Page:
Having made these points clear, we must now consider things imperceptible to the senses.
Epicurus Principal Doctrines
22. We must consider both the real purpose, and all the evidence of direct perception, to which we always refer the conclusions of opinion; otherwise, all will be full of doubt and confusion.
23. If you fight against all sensations, you will have no standard by which to judge even those of them which you say are false.
24. If you reject any single sensation, and fail to distinguish between the conclusion of opinion, as to the appearance awaiting confirmation, and that which is actually given by the sensation or feeling, or each intuitive apprehension of the mind, you will confound all other sensations, as well, with the same groundless opinion, so that you will reject every standard of judgment. And if among the mental images created by your opinion you affirm both that which awaits confirmation, and that which does not, you will not escape error, since you will have preserved the whole cause of doubt in every judgment between what is right and what is wrong.
25. If on each occasion, instead of referring your actions to the end of nature, you turn to some other, nearer, standard, when you are making a choice or an avoidance, your actions will not be consistent with your principles.
Commentary By Norman DeWitt:
Lucretius Book Four (Daniel Browne Edition):
Many more things of this kind we observe and wonder at, which attempt to overthrow the certainty of our senses, but to no purpose - for things of this sort generally deceive us upon account of the judgment of the mind which we apply to them, and so we conclude we see things which we really do not; for nothing is more difficult than to distinguish things clear and plain from such as are doubtful, to which the mind is ready to add its assent, as it is inclined to believe everything imparted by the senses.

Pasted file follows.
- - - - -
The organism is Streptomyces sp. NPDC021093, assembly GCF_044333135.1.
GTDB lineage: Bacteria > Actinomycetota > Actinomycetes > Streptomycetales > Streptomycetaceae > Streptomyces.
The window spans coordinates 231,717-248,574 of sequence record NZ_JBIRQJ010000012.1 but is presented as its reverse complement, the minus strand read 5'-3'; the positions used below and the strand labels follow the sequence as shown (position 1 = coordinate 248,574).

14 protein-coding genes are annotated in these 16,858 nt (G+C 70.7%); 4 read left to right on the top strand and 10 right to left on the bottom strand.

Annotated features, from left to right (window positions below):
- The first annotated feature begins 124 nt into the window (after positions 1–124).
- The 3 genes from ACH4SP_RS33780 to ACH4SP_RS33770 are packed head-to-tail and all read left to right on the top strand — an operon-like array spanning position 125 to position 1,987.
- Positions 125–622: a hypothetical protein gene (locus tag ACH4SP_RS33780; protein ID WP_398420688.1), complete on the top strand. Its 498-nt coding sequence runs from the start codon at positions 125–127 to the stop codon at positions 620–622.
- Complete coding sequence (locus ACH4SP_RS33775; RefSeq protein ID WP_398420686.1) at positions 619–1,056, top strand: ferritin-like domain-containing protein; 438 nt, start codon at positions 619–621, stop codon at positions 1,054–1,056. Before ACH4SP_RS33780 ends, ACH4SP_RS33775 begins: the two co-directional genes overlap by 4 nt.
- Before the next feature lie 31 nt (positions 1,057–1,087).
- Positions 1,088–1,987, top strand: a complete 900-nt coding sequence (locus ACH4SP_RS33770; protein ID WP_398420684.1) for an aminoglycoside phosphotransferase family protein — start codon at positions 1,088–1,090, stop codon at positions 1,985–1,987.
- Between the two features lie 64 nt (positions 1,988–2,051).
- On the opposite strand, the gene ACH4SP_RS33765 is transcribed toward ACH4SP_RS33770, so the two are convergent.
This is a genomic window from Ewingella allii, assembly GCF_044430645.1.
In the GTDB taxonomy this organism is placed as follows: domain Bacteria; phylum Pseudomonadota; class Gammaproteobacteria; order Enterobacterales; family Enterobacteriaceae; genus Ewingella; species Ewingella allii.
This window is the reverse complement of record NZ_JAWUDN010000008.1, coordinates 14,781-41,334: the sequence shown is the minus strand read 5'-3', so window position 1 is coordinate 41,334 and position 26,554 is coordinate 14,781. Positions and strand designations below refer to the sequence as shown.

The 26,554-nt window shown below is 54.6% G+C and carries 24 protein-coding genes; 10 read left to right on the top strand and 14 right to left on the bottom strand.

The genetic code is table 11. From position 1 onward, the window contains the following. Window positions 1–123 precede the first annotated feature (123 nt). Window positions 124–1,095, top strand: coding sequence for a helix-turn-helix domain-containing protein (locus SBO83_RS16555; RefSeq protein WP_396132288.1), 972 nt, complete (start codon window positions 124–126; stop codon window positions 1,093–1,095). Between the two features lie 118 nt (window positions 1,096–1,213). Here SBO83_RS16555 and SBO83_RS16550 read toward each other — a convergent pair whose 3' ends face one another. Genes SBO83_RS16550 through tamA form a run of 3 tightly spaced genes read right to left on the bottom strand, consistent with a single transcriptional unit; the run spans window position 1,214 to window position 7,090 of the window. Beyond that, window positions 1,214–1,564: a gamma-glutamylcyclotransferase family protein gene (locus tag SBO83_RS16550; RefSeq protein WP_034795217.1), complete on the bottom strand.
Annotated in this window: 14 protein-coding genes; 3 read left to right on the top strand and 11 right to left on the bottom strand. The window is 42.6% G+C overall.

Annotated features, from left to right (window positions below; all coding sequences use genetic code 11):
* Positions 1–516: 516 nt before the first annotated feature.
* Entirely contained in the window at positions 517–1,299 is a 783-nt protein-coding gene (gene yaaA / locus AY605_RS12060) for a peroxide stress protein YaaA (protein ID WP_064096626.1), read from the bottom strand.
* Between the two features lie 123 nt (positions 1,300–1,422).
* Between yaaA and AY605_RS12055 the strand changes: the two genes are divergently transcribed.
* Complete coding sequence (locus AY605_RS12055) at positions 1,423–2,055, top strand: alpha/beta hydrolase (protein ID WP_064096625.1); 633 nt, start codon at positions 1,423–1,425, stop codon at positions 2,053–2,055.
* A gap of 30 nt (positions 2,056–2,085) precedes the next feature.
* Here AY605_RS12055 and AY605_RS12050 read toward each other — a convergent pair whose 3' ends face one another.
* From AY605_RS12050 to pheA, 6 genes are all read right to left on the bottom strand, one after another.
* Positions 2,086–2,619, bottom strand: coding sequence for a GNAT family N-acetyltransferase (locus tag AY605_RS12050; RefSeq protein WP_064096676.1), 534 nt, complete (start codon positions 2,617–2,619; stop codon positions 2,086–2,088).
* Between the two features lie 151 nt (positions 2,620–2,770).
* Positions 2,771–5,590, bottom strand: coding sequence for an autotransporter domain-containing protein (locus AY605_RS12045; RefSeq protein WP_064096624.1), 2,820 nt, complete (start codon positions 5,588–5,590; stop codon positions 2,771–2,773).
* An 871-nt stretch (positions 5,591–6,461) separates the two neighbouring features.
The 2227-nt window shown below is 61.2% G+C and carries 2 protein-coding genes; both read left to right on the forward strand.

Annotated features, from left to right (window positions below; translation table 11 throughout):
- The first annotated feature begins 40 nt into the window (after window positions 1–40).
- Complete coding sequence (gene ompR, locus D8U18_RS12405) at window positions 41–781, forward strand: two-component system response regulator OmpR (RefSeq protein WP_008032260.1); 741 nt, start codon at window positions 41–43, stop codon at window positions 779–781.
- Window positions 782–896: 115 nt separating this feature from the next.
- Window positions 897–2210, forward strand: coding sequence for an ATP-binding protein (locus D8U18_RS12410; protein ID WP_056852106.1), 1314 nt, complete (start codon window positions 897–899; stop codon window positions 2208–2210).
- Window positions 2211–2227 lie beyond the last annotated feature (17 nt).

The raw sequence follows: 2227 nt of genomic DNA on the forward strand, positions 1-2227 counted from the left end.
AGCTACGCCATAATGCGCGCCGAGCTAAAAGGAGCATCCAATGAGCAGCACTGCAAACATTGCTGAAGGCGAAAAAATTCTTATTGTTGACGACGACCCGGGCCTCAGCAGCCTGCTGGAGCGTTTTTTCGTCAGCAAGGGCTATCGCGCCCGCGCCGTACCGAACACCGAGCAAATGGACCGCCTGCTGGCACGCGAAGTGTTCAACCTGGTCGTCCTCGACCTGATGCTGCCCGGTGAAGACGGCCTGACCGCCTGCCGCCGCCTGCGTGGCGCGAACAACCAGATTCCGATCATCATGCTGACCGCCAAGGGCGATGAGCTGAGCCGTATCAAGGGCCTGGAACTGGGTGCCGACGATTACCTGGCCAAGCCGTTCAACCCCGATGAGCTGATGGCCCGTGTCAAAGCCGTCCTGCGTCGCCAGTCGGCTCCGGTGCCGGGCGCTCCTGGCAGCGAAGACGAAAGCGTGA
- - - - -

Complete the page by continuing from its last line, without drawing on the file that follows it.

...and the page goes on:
Lastly, if anyone thinks that he knows nothing, he cannot be sure that he knows this, when he confesses that he knows nothing at all. I shall avoid disputing with such a trifler, who perverts all things, and like a tumbler with his head prone to the earth, can go no otherwise than backwards.
And yet allow that he knows this, I would ask (since he had nothing before, to lead him into such a knowledge) from whence he had the notion what it was to know, or not to know; what was it that gave him an idea of Truth or Falsehood, and what taught him to distinguish between doubt and certainty?
You will find that knowledge of truth is originally derived from the senses, nor can the senses be contradicted, for whatever is able by the evidence of an opposite truth to convince the senses of falsehood, must be something of greater certainty than they. But what can deserve greater credit than the senses require from us? Will reason, derived from erring sense, claim the privilege to contradict it? Reason – that depends wholly upon the senses,which unless you allow to be true, all reason must be false. Can the ears correct the eyes? Or the touch the ears? Or will taste confute the touch? Or shall the nose or eyes convince the rest?